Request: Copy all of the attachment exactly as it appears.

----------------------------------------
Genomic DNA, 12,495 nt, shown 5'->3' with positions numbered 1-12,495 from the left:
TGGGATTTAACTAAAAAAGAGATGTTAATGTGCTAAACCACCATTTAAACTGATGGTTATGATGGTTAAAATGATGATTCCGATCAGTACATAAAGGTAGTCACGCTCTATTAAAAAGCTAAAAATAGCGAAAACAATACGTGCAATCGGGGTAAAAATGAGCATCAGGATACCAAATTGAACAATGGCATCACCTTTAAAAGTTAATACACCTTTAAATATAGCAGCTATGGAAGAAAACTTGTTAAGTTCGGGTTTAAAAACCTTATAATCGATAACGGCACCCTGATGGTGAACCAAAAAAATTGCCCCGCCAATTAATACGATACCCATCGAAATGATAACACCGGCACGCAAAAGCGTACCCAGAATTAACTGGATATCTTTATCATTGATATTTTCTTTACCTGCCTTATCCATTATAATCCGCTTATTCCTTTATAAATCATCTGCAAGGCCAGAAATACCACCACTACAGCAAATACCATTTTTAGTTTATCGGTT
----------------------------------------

Genomic DNA, 12,495 nt, shown 5'->3' with positions numbered 1-12,495 from the left:
TGGGATTTAACTAAAAAAGAGATGTTAATGTGCTAAACCACCATTTAAACTGATGGTTATGATGGTTAAAATGATGATTCCGATCAGTACATAAAGGTAGTCACGCTCTATTAAAAAGCTAAAAATAGCGAAAACAATACGTGCAATCGGGGTAAAAATGAGCATCAGGATACCAAATTGAACAATGGCATCACCTTTAAAAGTTAATACACCTTTAAATATAGCAGCTATGGAAGAAAACTTGTTAAGTTCGGGTTTAAAAACCTTATAATCGATAACGGCACCCTGATGGTGAACCAAAAAAATTGCCCCGCCAATTAATACGATACCCATCGAAATGATAACACCGGCACGCAAAAGCGTACCCAGAATTAACTGGATATCTTTATCATTGATATTTTCTTTACCTGCCTTATCCATTATAATCCGCTTATTCCTTTATAAATCATCTGCAAGGCCAGAAATACCACCACTACAGCAAATACCATTTTTAGTTTATCGGTT